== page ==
The World Health Organization (WHO) has declared a full-blown swine flu pandemic after an emergency meeting in Geneva on Thursday.
Switzerland, which has 20 confirmed cases, responded by saying it would not be introducing new measures to limit the spread of the disease as a result of the pandemic upgrade, but would follow the situation closely.
WHO Director-General Margaret Chan told a news conference on Thursday that the scientific conditions for an influenza pandemic had been met and the agency's pandemic alert level had been raised from phase five to the maximum of six, meaning that a global outbreak of swine flu had begun.
"The virus is now unstoppable. The world is now at the start of the 2009 influenza pandemic," she said.
"Globally we have good reason to believe that this pandemic, at least in its early days, will be of moderate severity."
The overwhelming majority of sufferers were experiencing mild symptoms and the number of deaths was small, but countries needed to be vigilant, she said.
"We are all in this together and we will all get through this together," she said.
It is the first influenza pandemic to be declared in 41 years.
The A/H1NI strain, which emerged in April in Mexico and the United States, has spread widely in places including Australia, Britain, Chile and Japan.
There have been more than 28,000 cases reported in 74 countries to date, including 141 deaths, according to the latest tally of the United Nations agency.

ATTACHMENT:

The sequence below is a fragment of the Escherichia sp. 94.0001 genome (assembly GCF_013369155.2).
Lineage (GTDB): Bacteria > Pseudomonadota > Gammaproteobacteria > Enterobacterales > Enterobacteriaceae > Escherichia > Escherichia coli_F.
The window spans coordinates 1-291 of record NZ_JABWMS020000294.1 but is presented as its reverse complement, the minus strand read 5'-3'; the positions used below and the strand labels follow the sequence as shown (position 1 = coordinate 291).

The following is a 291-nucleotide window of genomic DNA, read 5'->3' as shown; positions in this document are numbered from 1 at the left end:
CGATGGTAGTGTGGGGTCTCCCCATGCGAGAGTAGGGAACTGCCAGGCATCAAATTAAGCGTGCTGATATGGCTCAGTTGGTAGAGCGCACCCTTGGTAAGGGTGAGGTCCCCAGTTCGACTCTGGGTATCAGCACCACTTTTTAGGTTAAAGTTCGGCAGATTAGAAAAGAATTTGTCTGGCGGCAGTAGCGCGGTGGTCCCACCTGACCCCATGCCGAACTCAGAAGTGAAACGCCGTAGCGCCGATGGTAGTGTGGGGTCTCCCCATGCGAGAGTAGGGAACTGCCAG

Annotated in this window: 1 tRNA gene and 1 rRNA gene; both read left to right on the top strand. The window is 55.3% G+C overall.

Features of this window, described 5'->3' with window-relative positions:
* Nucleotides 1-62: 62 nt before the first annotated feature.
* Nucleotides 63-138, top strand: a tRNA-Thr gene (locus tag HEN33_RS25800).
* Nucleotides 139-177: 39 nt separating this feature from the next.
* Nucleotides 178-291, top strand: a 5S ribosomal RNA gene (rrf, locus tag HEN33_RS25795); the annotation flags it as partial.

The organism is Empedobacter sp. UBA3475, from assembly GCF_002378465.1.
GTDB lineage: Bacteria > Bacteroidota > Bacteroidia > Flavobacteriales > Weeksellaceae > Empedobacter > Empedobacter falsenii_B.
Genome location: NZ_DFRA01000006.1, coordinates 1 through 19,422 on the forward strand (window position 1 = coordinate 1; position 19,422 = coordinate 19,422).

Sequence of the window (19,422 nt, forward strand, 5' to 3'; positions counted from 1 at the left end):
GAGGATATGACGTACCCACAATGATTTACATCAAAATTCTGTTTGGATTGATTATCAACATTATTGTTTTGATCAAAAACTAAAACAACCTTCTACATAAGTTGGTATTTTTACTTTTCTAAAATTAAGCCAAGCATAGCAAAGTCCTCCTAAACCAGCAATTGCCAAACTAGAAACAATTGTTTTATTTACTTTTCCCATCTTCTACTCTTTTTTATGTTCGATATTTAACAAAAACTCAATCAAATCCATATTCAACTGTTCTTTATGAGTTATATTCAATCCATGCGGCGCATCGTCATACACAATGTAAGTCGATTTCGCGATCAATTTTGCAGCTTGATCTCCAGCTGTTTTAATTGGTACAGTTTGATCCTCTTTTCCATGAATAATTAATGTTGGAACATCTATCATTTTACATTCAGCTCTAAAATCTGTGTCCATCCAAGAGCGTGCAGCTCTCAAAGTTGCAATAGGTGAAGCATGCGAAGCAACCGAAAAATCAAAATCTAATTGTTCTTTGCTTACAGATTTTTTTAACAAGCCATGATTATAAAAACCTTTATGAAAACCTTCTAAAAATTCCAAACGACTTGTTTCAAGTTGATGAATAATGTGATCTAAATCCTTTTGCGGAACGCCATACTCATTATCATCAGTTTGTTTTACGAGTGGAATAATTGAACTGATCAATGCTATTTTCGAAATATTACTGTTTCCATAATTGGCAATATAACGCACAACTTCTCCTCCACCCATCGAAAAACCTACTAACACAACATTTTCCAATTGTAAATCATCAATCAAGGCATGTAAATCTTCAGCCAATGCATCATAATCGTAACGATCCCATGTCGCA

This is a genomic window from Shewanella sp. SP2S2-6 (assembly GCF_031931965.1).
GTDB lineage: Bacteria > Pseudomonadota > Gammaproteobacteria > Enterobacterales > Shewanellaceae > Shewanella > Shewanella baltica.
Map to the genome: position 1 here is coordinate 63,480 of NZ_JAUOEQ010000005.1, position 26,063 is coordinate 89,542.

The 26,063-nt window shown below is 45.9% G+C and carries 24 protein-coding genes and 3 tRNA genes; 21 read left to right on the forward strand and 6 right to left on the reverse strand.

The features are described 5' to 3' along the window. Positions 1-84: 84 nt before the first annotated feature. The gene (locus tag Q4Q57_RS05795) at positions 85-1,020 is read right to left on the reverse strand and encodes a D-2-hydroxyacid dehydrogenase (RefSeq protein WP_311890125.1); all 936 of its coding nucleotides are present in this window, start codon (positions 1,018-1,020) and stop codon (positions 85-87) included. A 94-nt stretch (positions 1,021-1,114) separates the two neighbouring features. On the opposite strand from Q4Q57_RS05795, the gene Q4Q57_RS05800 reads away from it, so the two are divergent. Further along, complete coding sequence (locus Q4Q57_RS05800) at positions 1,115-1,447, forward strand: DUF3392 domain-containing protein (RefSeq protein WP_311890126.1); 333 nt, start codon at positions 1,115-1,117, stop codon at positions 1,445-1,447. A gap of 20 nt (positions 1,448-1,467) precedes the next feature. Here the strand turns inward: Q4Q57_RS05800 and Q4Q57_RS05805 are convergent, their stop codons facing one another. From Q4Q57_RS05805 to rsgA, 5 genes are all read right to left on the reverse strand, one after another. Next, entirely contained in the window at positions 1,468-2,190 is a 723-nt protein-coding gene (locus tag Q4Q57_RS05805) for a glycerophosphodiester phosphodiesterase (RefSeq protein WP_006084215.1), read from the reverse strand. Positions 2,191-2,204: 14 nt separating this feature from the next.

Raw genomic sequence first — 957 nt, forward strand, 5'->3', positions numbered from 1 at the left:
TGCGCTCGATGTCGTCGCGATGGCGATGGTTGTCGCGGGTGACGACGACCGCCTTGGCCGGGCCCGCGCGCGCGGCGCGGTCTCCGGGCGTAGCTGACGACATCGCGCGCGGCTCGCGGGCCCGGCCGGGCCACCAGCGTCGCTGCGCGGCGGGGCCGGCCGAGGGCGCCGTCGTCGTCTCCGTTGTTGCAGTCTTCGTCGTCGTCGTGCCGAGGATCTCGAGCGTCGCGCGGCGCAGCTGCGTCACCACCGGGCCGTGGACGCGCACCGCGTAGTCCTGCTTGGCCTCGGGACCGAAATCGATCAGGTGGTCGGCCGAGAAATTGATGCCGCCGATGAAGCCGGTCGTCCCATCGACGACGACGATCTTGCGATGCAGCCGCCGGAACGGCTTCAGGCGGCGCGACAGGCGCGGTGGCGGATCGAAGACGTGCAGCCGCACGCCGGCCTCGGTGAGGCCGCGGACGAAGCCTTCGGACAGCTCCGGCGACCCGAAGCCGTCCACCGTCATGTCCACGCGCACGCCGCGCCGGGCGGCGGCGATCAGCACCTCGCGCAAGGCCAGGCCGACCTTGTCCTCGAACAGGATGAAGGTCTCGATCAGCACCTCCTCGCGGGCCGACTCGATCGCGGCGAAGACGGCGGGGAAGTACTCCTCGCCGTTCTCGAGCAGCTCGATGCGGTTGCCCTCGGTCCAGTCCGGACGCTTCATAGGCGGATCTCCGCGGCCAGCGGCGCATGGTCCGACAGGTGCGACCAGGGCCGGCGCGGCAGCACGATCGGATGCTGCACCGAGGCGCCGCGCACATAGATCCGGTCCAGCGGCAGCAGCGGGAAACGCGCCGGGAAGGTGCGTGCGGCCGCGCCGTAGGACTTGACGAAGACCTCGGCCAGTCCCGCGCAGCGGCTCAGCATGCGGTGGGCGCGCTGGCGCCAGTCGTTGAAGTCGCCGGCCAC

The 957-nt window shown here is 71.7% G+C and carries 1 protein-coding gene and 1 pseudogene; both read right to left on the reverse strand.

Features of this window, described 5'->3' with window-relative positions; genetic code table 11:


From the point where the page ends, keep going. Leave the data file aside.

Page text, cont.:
Switzerland says it is prepared for the pandemic, which will hit the country "sooner or later". "We have already adapted our measures to take into account the global situation," Patrick Mathys of the Federal Health Office told swissinfo.ch.
The measures include keeping the public up to date with the latest developments, advising people how to respond if they have symptoms or come into contact with those that do, as well as keeping sufficient supplies of anti-viral drugs and antibiotics in stock.
The authorities say they have enough supplies to treat all possible cases arising in Switzerland during a pandemic and last week announced they would buy an additional 40,000 Tamiflu doses to boost stocks.
The number of Swiss cases is expected to rise due to the global spread of the disease, but the Health Office says there is still no serious threat to the population.
Switzerland has learned a lot from the Sars (Severe Acute Respiratory Syndrome) crisis of 2003.
"Sars taught us how quickly a new virus can spread. We adapted our crisis planning accordingly and can now benefit from it," Mathys added.
The WHO said it was now recommending that flu vaccine makers start making a vaccine and the first doses were expected to be ready in September. Chan noted that different regulatory authorities needed to work together to speed up registration of a safe vaccine.
Drug makers including Switzerland's Novartis said on Wednesday they were on track to have a vaccine against the new strain ready for the northern hemisphere's autumn.